From Our 2013 Archives
Girls' Peers, Not Media, May Exert Most Pressure to Be Thin
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MONDAY, Feb. 4 (HealthDay News) -- Peers play a greater role in teen girls' dissatisfaction with their bodies than television or social media, a new study suggests.
The research included 237 Hispanic girls, aged 10 to 17, in the United States who were asked a range of questions, including how they felt about their bodies, whether they had any eating disorder symptoms, their overall satisfaction with their lives, and whether or not they felt inferior to other girls (a measure of peer competition).
They were also asked about their social media use and to name their three favorite television shows and to rate the attractiveness of the female actresses in those shows.
Overall, neither television images of thin "ideal" women nor social media use predicted body dissatisfaction, but peer competition did, researchers Christopher Ferguson and colleagues at Texas A&M University found.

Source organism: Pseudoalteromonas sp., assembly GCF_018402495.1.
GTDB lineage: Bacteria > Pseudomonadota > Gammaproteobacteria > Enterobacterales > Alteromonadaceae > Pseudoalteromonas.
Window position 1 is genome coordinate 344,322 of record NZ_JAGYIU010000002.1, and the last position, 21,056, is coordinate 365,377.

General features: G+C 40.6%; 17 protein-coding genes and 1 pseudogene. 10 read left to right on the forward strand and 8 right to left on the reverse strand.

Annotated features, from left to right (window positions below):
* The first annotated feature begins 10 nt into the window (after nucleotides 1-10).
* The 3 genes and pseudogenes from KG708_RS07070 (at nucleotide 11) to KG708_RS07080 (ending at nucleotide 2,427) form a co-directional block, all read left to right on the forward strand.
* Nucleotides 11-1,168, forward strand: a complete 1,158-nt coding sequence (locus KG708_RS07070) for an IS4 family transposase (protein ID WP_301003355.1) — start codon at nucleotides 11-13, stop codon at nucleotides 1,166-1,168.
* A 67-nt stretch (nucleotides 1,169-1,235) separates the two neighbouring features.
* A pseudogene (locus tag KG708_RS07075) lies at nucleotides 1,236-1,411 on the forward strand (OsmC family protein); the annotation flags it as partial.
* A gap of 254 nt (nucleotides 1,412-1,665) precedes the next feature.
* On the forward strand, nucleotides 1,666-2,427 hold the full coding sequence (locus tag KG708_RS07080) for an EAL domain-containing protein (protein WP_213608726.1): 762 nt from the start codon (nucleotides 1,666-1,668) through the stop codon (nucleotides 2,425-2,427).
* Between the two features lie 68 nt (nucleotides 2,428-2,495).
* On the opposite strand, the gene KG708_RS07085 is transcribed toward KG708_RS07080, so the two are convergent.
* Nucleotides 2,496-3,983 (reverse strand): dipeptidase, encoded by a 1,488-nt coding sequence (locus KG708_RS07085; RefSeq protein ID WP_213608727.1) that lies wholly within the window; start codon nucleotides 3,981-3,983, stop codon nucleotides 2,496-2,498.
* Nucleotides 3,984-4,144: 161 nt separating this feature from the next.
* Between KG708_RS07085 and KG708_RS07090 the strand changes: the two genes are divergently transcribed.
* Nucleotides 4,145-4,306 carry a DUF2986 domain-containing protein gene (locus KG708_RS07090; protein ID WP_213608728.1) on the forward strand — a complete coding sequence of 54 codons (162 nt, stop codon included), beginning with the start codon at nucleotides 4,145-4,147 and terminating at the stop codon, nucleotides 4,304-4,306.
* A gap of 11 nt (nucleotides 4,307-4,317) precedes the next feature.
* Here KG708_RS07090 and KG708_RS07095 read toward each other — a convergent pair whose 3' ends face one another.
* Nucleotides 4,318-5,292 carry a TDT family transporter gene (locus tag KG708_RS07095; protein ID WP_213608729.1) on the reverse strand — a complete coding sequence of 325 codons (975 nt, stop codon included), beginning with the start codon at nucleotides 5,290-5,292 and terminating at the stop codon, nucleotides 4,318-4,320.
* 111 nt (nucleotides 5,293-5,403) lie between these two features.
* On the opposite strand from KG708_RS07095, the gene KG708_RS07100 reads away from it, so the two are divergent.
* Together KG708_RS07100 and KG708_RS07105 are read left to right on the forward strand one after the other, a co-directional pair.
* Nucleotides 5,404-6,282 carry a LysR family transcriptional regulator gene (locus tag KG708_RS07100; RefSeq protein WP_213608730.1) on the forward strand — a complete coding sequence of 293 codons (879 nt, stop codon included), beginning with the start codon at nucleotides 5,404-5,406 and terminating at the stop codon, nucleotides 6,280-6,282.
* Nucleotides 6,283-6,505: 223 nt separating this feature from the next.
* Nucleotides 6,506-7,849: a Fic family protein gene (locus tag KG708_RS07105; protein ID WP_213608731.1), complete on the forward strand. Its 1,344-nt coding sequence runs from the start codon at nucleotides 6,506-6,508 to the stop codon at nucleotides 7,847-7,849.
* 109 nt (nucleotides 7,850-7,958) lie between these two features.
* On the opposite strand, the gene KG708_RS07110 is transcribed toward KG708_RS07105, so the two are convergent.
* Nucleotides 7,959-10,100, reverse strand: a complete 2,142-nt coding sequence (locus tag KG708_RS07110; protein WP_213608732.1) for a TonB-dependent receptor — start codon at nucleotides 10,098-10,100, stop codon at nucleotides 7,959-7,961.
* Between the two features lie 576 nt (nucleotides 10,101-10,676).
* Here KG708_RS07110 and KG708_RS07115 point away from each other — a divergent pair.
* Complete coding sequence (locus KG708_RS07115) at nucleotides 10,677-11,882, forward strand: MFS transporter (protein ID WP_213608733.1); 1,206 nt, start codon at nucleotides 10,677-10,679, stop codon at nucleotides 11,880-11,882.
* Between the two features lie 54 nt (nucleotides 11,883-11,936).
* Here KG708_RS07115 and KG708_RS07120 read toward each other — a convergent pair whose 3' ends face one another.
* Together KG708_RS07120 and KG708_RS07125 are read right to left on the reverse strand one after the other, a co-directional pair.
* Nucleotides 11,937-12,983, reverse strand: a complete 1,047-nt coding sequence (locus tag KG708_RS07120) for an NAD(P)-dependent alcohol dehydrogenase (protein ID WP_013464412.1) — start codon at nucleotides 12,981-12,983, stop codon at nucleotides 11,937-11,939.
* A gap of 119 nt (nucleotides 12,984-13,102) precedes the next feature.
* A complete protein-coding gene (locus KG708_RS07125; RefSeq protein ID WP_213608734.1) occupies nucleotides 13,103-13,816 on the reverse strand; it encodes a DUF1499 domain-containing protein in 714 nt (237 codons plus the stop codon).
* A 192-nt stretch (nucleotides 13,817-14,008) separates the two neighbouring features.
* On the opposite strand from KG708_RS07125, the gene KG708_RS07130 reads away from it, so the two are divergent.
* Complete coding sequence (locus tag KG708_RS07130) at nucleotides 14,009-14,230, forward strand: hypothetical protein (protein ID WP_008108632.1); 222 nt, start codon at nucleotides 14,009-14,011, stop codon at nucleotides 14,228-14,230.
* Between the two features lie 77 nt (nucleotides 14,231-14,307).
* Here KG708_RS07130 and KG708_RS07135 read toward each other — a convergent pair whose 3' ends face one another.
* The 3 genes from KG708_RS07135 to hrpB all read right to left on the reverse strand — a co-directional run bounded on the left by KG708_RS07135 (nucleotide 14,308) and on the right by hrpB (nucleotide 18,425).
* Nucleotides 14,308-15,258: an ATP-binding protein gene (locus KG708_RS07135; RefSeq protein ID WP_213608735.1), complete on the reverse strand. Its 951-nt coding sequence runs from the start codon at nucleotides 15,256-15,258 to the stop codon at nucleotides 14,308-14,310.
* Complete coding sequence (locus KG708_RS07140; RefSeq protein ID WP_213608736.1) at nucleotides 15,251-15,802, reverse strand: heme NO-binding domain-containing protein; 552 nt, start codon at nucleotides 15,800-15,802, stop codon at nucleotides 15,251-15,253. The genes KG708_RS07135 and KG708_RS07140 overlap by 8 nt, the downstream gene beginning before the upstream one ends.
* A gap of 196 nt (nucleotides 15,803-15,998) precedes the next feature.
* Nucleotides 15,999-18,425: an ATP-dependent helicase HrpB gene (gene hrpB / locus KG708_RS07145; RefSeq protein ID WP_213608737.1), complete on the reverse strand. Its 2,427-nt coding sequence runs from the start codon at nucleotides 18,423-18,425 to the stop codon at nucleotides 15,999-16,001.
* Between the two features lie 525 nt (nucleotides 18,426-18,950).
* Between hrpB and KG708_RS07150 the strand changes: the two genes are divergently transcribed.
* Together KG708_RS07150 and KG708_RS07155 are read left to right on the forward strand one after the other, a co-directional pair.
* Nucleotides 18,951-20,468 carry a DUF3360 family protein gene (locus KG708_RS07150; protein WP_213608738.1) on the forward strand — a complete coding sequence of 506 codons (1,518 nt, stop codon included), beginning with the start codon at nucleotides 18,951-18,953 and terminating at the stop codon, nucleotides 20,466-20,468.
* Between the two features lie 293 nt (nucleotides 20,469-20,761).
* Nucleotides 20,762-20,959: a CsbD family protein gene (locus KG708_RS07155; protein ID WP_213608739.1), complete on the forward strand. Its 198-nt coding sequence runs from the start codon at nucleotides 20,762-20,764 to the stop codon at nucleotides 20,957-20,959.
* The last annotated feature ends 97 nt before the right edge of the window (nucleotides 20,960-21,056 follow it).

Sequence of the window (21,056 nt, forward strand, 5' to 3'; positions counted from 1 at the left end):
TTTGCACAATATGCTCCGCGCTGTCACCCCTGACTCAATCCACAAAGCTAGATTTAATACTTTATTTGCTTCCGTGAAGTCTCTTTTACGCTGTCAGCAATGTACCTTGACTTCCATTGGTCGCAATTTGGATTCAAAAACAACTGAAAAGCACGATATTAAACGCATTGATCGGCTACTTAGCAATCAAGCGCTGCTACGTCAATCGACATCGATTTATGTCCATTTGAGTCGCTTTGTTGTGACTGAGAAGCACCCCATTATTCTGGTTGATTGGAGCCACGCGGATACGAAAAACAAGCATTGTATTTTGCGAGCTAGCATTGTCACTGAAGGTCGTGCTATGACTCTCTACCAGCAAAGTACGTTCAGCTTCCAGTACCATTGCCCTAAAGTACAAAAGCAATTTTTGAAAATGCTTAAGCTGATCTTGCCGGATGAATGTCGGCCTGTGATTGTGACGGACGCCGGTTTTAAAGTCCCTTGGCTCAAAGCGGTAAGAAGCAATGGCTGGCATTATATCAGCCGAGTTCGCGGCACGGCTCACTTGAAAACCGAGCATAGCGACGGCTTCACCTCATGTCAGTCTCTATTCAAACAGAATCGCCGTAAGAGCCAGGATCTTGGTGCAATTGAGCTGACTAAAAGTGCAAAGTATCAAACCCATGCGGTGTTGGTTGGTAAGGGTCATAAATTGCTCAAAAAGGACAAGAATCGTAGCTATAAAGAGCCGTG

TV shows and social media did not predict eating disorder symptoms in the girls, while peer competition predicted eating disorder symptoms in the long term, but not in the short term.
Both peer competition and social media use predicted lower life satisfaction, according to the study published online Jan. 24 in the Journal of Youth and Adolescence.
"Our results suggest that only peer competition, not television or social media use, predict negative outcomes for body image. This suggests that peer competition is more salient to body and eating issues in teenage girls. However, social media use may provide a new arena for peer competition, even if it does not directly influence negative body outcomes," the study authors wrote.
-- Robert Preidt
SOURCE: Journal of Youth and Adolescence, news release, Jan. 30, 2013